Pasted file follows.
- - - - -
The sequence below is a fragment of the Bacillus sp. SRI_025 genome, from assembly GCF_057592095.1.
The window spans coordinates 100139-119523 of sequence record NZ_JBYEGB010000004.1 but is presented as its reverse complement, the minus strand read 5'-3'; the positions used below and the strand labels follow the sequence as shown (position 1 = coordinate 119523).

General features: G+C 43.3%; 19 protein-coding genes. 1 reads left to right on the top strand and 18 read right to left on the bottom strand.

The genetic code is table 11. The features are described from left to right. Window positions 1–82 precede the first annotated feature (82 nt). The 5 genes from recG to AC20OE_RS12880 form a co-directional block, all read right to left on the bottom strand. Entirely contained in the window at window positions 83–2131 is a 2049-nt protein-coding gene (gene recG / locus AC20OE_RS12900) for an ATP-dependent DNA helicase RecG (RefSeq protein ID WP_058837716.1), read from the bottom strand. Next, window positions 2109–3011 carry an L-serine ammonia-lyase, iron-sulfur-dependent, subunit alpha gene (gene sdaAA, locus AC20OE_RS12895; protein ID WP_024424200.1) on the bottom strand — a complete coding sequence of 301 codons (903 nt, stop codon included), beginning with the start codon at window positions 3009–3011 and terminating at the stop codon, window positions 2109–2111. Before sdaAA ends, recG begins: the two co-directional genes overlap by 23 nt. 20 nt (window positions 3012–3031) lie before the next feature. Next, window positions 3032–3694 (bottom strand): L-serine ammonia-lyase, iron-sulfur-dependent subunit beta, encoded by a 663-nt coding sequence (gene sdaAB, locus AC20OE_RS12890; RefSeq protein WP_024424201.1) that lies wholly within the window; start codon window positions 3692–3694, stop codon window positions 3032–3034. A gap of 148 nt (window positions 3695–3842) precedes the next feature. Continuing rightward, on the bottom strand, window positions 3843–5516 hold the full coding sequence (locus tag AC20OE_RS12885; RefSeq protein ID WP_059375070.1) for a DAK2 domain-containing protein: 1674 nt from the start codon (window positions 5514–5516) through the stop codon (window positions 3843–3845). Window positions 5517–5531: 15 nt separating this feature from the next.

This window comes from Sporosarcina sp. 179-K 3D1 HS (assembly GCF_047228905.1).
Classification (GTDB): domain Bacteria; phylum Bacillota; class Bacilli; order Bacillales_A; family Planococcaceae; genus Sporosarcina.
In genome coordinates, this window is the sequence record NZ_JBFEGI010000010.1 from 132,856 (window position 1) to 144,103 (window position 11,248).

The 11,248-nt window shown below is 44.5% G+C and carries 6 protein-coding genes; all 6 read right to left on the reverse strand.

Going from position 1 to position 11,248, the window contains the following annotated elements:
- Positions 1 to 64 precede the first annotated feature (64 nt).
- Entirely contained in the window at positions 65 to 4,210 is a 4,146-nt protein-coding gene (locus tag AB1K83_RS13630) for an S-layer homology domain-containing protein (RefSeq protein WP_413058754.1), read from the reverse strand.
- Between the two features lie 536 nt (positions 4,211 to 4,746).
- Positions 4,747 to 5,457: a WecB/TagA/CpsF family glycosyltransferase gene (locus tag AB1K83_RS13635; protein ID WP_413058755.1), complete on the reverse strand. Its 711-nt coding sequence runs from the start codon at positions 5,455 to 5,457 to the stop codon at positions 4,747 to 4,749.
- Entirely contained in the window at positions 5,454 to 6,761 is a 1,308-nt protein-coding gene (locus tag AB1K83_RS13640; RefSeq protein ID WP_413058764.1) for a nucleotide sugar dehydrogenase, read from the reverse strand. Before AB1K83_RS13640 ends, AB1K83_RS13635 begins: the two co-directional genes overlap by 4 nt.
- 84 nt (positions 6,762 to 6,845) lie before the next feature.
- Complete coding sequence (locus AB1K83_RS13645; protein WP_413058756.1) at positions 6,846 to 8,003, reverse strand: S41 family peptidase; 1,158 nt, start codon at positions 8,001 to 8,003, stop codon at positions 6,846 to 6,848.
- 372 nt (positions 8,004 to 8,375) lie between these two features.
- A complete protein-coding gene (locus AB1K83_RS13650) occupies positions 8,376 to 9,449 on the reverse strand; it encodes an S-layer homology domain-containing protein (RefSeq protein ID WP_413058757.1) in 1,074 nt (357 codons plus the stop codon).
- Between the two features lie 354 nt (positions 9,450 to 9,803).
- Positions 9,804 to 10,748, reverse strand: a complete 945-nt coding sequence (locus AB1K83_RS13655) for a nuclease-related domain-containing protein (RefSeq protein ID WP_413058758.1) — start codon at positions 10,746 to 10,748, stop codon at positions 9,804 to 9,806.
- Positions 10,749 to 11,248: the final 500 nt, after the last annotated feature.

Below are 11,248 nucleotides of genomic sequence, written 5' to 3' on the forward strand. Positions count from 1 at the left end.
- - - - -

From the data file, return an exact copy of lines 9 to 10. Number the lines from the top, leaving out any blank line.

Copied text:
Going from position 1 to position 11,248, the window contains the following annotated elements:
- Positions 1 to 64 precede the first annotated feature (64 nt).